Harland’s Story

Site created on August 5, 2018

“So, any other concerns?” asks Family Doc as he announces the end of this year’s physical exam by snapping off the rubber glove.  "Oh, uh…umm…well golly you know now that you mention it, uh, sorta once in a while I get a little tingle on the left side of my face.  It’s always on the left side, never anywhere else and never radiates to the right side of my face.  No big deal.  Nothing I can’t live with. "; Family Doc is half way to the trash can with a used rubber glove, but comes to a stop.  He looks like he’s trying to dredge up something he learned in medical school long ago.  “You need to see a Neurologist,” Family Doc says, and after a pregnant pause adding, “It could be a brain tumor.”
  Nerve Doc’s clinic is located deep in the lower level at the University Of Kansas Medical Center.  Nerve Doc’s job is to try to determine the cause, and hopefully provide some sort of absolution.  I am summoned and I tell Nerve Doc my story.  He asks some questions.  Trigeminal Neuralgia is Nerve Doc’s verdict.  The pain is caused by an irritation of the Trigeminal nerve on the left side.  “We usually don’t find a cause”, Nerve Doc says, and “The pain will get worse over time.”  He gives me a prescription nerve deadener/pain killer.  It’s called Gabapentin by the pharmacists who work from behind a counter and called “Johnnies” by pharmacists who work from a street corner.  Nerve Doc doesn’t mention anything about the brain tumor theory, but does order an MRI.  Before I fully comprehend it, I’m strapped to a table moving under its own power that is going to try to squeeze me into an aperture that is obviously too small for a human body.
  Bad news travels fast, and that applies especially to medical test results.  My news arrived first thing the next morning.  Finally there it was in writing: a Meningioma, or a benign brain tumor to us non-medical folks.  A thesaurus may tell you that “benign” and “harmless” are synonyms, but that’s not the case when it comes to brain tumors.  It is not harmless when it is pressing against a major artery, left pons, left ocular motor nerve and entangled with the trigeminal nerve.  Serious, but not a death sentence like a cancerous brain tumor certainly would have been, and for that I will always be thankful.   Nerve Doc says I need to see a Neurosurgeon, and in a little over a week, I had my appointment with the Pumpkin Cutter Doc.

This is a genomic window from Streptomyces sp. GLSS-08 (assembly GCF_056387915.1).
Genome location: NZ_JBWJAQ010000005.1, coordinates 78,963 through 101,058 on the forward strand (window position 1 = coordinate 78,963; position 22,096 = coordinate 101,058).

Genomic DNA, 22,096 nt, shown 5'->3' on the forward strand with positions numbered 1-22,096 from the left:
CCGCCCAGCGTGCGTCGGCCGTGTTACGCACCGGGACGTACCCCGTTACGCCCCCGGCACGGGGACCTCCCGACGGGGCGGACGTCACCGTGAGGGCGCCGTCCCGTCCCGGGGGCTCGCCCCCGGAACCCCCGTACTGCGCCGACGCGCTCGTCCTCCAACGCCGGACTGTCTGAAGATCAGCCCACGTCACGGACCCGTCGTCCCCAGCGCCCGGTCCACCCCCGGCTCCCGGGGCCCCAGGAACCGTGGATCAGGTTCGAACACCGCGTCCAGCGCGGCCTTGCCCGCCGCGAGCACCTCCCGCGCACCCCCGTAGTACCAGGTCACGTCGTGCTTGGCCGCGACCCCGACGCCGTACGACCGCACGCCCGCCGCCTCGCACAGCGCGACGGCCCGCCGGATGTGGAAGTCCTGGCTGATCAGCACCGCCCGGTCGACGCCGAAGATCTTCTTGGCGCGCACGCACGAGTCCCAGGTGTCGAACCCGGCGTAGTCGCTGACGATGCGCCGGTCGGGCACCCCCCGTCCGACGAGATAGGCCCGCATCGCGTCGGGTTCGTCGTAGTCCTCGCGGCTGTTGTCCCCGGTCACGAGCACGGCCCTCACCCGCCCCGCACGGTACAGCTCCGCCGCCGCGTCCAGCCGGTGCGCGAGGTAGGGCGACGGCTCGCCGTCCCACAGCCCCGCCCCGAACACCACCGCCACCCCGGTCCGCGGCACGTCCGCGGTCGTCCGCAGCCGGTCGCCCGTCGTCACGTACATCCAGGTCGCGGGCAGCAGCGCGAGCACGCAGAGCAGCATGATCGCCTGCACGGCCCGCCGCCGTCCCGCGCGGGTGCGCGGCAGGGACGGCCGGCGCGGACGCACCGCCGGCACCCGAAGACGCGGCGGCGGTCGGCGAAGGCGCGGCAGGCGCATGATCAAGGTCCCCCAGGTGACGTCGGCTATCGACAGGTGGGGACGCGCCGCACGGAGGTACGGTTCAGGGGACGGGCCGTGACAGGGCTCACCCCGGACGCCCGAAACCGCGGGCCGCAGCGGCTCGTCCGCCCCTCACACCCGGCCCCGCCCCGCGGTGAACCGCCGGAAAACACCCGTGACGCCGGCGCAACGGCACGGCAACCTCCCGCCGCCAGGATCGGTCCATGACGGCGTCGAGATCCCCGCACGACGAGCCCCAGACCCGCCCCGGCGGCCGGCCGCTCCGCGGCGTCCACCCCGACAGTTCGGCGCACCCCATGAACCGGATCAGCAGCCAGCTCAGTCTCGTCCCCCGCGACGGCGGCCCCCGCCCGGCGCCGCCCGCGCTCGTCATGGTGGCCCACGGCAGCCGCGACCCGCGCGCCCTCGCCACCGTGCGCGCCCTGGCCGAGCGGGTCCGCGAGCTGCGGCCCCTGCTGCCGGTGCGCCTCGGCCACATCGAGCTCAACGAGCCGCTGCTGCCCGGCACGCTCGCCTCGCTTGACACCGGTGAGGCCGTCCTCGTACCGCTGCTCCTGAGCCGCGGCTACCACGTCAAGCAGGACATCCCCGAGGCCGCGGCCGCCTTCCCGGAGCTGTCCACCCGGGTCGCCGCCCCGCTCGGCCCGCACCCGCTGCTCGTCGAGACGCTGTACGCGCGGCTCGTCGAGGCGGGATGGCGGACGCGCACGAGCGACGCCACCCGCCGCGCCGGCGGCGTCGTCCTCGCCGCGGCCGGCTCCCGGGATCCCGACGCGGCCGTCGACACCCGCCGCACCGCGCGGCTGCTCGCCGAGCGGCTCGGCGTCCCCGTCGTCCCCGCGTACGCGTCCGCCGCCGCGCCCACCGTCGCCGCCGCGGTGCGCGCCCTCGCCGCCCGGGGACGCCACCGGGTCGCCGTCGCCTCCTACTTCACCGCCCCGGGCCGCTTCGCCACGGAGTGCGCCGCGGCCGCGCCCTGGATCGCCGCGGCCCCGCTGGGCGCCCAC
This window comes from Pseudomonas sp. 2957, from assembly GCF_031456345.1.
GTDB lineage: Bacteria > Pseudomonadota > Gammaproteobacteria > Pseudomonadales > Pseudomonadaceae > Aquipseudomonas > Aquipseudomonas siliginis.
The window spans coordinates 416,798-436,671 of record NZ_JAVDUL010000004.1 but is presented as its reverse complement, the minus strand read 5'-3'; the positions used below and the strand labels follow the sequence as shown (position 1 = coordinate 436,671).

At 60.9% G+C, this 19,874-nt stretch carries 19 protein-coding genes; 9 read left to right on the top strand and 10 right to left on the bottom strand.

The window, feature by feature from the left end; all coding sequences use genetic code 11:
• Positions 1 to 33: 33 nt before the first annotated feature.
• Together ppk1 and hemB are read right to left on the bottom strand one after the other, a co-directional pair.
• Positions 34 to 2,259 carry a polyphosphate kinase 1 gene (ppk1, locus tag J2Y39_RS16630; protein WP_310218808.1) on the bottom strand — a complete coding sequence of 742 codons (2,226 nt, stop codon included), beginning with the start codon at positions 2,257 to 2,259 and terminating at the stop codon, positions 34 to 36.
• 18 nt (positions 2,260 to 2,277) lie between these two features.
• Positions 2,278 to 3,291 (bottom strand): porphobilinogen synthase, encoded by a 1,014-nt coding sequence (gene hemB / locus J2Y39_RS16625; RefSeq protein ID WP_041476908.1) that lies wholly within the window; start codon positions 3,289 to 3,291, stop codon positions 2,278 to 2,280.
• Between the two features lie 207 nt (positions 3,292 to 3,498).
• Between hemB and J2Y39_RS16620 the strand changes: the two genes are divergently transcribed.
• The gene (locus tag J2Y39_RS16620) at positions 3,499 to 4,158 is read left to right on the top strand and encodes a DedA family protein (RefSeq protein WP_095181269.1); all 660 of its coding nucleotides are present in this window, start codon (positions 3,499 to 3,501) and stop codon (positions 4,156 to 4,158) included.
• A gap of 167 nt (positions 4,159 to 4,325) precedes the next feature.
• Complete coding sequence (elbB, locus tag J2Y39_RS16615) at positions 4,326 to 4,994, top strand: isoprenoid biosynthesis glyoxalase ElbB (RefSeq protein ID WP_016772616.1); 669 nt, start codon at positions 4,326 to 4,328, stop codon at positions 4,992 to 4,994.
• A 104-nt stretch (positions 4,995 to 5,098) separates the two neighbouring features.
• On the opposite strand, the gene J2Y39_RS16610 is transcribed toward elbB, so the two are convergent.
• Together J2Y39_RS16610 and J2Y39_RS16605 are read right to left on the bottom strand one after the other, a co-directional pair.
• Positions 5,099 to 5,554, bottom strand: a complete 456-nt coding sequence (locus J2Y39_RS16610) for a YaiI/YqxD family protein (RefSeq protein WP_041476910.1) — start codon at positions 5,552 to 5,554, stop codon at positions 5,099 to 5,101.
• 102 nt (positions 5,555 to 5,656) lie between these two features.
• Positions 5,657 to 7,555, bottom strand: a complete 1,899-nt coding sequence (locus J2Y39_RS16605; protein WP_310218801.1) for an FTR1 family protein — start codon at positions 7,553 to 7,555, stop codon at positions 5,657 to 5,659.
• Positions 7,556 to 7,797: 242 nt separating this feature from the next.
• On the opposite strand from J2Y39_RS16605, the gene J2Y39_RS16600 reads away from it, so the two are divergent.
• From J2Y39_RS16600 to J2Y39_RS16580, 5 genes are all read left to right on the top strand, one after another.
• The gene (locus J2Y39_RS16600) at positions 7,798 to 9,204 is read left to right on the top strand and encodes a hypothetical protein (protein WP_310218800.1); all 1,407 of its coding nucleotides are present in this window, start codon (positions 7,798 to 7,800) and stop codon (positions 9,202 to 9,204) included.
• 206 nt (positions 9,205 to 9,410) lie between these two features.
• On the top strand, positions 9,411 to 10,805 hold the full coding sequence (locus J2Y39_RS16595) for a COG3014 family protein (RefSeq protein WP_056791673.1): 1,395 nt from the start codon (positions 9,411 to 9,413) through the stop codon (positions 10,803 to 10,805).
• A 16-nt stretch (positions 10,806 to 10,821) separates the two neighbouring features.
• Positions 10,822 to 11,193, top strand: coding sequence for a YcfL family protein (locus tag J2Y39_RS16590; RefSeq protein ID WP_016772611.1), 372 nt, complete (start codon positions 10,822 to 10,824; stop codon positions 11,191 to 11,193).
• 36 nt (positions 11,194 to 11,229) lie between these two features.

I find a seat.  Then I take in my surroundings.  I let my imagination fill in details for stories I see etched on the faces surrounding me.  Across the room an older gentleman sits quietly, vacantly staring forward, his shaved head showing recent stitches.  It looks like somebody has been playing tic-tac-toe on his scalp and he came out the loser.  A middle aged lady dressed in a tailored business suit and slacks enters the waiting room.  Then I notice she is dragging her right leg as she walks.  She was probably counting the days until early retirement from a high paying job, and after that, nothing to do and a long time to do it in a sunny climate.  But then she felt that first slight numbness in her right leg, like the distant rumble of thunder heralding the arrival of a storm just beyond the horizon.  Unseen and unexpected, but fast approaching and very real.  If you want to see God smile, tell him you have plans.  Now she can barely walk without assistance.  I suspect the surgeon is going to have some pretty bad news, and as for those retirement plans, well, it’s nice to dream, but everybody eventually wakes up.  A young lady rolls by in a wheel chair, surrounded by family talking in hushed whispers.  She’s pretty--swimsuit model pretty--but her eyes have no life in them; her expression is completely blank.  Whatever her hopes and dreams in life were before and whatever her family’s dreams were for her--at her age the sky really is the limit—they are all gone now, snuffed out by a handful of brain cells that went feral.  Plenty of other people haunt this waiting room, but it’s more of the same, or worse.  It seems fate has dealt the deck, and these folks ended up with all the losing cards.  Where brain tumors are concerned, about 6000 people in the US draw the same hand each year, and about two thirds of people with brain tumors will have malignant forms or in nonmedical terms, cancer.  You play the cards you are dealt, and just by sheer luck, I hold the best cards in the house this round.  My brain tumor is benign, as are only one third of brain tumors.  Finally, a nurse appears and now it’s my turn to meet the Jack O Lantern carver in person.